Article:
Of course, complaining is part of our human nature (who can stumble kicking hard into a rock and keep a smile into his face, right?) and also some kind of a social habit – like sharing your thoughts about the weather to break the ice, for example. The deal about complaining is that no one says you can’t complain from time to time to get something off your chest to relieve the stress – but it is important to watch out and don’t become an infamous chronic complainer kind, that kind of person who we usually avoid at all cost and in which not only affect others, but uselessly drains himself of energy for whining instead of changing the unwanted situation – like a lost boat drifting away, headed out static to circumstances, instead of paddling seeking for change or a different land. Let’s take, for example, this research ordered by Brands2Life in partnership with LinkedIn. Around 79% of the Brazilian workers interviewed (I took as an example my home country, Brazil) prefer to stay as-it-is in their jobs and don’t apply for new opportunities since they consider that the new challenges involved might be worse than the present job they’re performing. The study goes further and suggests that 63% of people rather stay unhappy in the same company doing the same thing than look for new opportunities that could either fit better their skills. Can you see the static boat we were talking about? It’s fair to say that “beggars” (by beggars I mean the persons who stay dependent on the circumstances) can’t be “choosers” as the saying goes and as the above poll showed. In a world eager for positive outcomes and professionals equipped with adapting-skills, for sure action and proactiveness work better.

Become a chooser!

What if, instead of complaining, quitting or staying helplessly in a no-win situation, you would choose to be a chooser? The first real step becoming such a person is trying to get rid of biases, prejudgments and above all of the self-indulgence. Looking around carefully, paying attention to listening more and trying to find between the pros (the easy part) and the cons (the hard part) a balance capable of giving your valuable arguments the proper tone. Note that the chooser uses arguments in exchange for been used and abused by complaints. When we start learning this first step, we become able to hit the break from the typical rush and instead of just address things automatically, we slow down a little bit, allowing us to start better-accepting differences, and also, sharp our capacity to argue with the right arguments, context, and facts.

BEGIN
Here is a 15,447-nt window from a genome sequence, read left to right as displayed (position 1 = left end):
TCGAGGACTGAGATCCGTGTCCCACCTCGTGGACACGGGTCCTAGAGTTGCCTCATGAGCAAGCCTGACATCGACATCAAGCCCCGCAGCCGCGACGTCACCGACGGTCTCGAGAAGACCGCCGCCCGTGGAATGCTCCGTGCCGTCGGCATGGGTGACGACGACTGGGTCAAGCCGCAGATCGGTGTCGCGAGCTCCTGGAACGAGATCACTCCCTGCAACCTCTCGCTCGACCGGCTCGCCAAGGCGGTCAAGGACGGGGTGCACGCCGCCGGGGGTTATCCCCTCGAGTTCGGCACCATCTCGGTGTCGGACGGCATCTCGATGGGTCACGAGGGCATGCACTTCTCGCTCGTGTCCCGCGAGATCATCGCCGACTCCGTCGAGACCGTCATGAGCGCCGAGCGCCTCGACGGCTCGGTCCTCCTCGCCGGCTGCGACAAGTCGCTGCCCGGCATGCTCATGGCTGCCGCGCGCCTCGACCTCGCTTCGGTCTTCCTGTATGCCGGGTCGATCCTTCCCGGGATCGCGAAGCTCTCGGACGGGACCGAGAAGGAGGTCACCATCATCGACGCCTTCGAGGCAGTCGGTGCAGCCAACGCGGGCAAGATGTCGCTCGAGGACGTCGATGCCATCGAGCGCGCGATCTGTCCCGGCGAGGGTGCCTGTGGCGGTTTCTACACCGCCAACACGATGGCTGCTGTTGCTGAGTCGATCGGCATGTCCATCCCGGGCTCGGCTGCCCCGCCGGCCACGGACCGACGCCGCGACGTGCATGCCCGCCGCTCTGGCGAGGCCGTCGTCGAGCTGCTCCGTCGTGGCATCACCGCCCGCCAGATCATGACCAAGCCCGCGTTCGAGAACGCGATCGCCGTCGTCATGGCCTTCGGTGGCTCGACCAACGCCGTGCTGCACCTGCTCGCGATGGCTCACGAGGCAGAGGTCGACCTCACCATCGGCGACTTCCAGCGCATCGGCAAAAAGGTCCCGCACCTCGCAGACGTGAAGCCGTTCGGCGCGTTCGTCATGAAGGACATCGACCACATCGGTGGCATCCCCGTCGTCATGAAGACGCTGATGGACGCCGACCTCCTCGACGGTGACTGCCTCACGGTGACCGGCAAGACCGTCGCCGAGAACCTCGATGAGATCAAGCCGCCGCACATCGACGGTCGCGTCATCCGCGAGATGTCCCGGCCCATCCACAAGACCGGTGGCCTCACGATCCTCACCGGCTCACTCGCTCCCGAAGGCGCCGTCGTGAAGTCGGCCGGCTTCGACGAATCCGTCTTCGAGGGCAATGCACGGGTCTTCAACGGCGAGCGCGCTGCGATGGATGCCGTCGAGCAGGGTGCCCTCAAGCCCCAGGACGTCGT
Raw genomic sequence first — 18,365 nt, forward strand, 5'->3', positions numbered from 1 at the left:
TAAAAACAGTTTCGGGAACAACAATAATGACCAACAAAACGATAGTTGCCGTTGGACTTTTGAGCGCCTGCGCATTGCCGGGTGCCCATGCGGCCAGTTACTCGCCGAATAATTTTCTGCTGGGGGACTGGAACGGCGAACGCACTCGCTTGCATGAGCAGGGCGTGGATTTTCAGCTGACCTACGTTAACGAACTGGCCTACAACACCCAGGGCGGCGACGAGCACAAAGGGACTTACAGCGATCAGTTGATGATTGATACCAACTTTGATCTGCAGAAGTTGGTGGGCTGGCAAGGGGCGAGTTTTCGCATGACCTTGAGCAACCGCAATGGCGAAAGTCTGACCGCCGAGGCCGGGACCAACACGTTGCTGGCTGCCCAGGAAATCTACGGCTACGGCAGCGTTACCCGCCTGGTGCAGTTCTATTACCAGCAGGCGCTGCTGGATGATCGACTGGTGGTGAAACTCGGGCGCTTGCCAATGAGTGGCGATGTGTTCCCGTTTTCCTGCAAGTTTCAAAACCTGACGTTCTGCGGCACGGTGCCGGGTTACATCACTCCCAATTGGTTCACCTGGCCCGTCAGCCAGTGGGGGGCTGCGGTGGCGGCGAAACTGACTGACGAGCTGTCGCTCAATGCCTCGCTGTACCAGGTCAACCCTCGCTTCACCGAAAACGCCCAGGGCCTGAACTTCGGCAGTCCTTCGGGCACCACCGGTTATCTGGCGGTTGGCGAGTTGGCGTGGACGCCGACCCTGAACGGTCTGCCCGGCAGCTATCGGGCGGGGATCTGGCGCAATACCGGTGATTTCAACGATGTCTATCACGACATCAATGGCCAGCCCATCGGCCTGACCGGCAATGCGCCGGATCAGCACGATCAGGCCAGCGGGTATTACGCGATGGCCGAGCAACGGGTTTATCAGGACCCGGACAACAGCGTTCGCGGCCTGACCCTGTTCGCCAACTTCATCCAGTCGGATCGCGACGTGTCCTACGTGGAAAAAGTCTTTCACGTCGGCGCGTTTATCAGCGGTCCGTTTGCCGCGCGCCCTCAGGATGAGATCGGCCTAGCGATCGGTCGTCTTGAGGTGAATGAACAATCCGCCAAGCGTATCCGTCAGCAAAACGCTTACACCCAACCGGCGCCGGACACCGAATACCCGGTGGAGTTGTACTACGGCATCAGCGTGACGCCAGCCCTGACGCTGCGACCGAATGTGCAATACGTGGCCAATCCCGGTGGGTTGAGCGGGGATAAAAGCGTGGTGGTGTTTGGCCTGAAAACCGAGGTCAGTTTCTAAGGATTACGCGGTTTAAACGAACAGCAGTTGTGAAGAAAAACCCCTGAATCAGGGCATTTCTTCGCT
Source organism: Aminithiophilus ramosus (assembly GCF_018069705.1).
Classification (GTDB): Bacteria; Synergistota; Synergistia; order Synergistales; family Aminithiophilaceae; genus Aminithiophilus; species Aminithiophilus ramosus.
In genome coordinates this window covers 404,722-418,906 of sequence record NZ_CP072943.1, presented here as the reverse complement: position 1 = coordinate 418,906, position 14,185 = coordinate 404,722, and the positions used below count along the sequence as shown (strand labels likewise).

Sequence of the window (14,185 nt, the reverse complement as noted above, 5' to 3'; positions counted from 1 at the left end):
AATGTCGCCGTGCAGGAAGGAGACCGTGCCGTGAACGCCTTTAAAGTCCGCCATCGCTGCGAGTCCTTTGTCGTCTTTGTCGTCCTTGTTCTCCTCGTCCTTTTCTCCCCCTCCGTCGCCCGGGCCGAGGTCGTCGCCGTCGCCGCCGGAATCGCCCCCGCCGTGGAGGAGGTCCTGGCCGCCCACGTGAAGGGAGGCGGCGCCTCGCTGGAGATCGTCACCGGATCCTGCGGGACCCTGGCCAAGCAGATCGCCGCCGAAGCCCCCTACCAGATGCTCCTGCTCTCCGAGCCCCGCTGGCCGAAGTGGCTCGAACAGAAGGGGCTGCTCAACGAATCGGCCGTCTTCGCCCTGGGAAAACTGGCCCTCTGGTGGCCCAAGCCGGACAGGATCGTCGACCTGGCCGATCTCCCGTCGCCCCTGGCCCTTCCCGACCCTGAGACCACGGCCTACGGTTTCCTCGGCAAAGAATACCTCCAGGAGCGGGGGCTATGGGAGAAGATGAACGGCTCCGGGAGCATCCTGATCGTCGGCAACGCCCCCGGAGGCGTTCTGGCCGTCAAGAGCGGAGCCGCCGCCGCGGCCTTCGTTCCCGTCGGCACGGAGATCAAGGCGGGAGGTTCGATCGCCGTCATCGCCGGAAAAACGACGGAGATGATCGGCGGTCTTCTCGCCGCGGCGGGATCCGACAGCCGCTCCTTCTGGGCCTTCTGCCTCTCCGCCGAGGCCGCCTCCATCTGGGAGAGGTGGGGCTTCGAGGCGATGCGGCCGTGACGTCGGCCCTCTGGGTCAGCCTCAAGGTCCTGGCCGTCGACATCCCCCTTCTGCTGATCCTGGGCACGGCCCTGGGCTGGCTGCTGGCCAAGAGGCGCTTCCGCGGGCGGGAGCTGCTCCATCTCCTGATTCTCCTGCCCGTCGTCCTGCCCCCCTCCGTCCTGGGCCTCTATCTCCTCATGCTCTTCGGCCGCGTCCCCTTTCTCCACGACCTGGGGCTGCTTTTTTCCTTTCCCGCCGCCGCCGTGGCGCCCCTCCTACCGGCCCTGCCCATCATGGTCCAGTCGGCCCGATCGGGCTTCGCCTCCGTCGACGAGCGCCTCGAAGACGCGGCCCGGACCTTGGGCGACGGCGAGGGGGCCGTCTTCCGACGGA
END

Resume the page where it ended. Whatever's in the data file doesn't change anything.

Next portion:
Is the expectation the root of all headaches?

Not necessarily. But also, not wrong – since in most of the time, we are the main guilty ones responsible to condition ourselves into a routine eager to deliver fast, ask for results quickly and associating this a synonym of effectiveness. This in fact, not necessarily fits effectiveness: we may be simply bothering others because of our conditioned mindset than being super pro-active project managers. Therefore, it is reasonable to state that our behavior directly influent the project (and the beloved life-balance we’re looking for) and also the stakeholders, since we become start to be demanding, expecting from others the same effort or compromise we adopt to ourselves. The bottom line: in the end, our expectation generates expectations into other’s behavior and in what or how they can contribute. If it is difficult to handle our own expectations, how to handle others? First, we need to understand who the main stakeholders involved are and identify, at a very first glance, their expectations, needs, interests, and apprehensiveness. A good practice is to create a list, a private list (property of the project manager only), showing the main stakeholders involved, their roles, and the level of influence, giving the project manager key characteristics and hints to guide the approach to each of them. It is vital to understand the chain of people involved directly or indirectly, those who can influence the project somehow, and even those not directly connected to the project. This map should involve not only the main stakeholders and working peers, but, as a risk and management exercise, should exceed the usual project boundaries – e.g., thinking how a project for a construction plant may impact the local community with noise and the waste generated in the surroundings and the environment. It is interesting also to plan how teams should connect to work together, the strategy (individual, in groups, or both) to break resistance and lead to engaging everyone successfully. The project manager must comprehend the local environment in which the project takes place: a very conservative financial company has the staff, the willingness to take risks, and the management approach a way different from a technology start-up, for example. The full picture shows that the stakeholder is a unique and peculiar individual influencing the project in different ways – demanding from the project manager, study, discipline, and resilience to define the most assertive and efficient approach for each project. In summary, common sense, resilience, and patience are undoubtedly a great asset to manage expectations. Therefore, slowing down the pace for a while to get more focused and assertive insights refers often to let spreadsheets and KPI´s aside for a while and invest more in the sometimes forgotten art to be really engaged to connect more to people, their ways of working and its individual needs. This kind of connection, human, not predictable, full of complexity but at the same time so important and sometimes underrated – probably can will be the one responsible to give to the PM the best approach and that fantastic differential you´re looking for to achieve not only people´s, but also project expectations.